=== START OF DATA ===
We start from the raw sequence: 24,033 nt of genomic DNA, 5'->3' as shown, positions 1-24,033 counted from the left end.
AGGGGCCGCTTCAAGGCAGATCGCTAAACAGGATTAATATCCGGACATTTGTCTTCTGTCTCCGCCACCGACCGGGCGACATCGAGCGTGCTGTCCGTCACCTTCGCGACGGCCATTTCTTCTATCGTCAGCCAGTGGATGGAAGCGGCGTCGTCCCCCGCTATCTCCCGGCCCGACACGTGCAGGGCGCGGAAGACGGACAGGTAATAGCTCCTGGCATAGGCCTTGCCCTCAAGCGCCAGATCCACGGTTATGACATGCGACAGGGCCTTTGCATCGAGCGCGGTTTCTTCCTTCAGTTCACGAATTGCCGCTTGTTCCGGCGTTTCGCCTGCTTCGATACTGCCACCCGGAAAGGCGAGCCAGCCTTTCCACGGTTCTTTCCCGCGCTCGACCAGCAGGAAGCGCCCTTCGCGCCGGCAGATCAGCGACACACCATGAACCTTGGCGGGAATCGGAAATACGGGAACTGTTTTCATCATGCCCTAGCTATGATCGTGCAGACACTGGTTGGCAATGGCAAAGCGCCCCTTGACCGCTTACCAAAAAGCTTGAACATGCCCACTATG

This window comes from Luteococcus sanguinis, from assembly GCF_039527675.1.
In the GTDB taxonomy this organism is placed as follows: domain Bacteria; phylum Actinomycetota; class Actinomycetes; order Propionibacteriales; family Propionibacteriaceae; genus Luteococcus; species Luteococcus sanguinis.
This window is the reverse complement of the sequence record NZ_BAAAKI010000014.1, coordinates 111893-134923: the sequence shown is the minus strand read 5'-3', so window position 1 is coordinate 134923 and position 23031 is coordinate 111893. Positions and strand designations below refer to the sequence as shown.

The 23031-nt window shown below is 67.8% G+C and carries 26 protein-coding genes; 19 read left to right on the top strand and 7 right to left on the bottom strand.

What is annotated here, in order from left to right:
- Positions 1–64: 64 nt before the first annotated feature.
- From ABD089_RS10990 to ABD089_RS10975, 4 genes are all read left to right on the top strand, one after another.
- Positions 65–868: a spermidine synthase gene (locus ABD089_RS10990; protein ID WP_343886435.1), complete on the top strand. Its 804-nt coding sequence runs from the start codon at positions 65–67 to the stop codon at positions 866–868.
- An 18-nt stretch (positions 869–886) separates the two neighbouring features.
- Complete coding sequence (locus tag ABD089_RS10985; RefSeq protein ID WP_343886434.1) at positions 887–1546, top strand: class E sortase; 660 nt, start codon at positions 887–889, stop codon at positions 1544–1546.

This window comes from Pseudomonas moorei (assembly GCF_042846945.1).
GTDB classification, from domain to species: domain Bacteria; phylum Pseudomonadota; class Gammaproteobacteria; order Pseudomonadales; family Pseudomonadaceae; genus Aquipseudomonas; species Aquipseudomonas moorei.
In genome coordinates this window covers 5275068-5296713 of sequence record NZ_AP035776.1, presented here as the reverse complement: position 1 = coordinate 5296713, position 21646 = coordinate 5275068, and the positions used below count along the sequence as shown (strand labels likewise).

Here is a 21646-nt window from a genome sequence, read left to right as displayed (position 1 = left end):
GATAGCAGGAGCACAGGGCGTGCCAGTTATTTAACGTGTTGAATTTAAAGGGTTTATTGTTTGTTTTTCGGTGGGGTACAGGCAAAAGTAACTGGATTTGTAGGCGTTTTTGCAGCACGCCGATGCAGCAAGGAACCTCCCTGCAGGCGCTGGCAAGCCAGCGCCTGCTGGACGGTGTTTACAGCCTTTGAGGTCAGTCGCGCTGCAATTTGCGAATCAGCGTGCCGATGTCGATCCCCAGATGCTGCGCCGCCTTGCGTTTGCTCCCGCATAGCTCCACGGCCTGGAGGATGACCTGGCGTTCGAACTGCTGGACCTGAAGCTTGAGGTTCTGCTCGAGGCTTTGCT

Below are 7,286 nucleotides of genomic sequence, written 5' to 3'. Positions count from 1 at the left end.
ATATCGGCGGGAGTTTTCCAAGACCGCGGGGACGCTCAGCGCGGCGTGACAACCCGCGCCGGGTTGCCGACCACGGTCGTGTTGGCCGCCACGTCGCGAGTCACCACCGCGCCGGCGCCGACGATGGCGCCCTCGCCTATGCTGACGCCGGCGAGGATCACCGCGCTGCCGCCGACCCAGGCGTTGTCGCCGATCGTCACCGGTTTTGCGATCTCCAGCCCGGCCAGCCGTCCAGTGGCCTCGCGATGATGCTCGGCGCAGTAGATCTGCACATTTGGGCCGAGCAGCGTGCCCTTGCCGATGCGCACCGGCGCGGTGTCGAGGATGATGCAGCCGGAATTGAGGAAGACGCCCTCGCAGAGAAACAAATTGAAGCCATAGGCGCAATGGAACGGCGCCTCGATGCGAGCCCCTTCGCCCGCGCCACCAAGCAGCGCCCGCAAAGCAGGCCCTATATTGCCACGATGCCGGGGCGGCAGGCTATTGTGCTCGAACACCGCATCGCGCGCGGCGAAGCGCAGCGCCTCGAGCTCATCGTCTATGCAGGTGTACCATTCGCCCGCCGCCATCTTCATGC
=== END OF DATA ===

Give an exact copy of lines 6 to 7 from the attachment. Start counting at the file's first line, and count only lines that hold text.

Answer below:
The 23031-nt window shown below is 67.8% G+C and carries 26 protein-coding genes; 19 read left to right on the top strand and 7 right to left on the bottom strand.

What is annotated here, in order from left to right: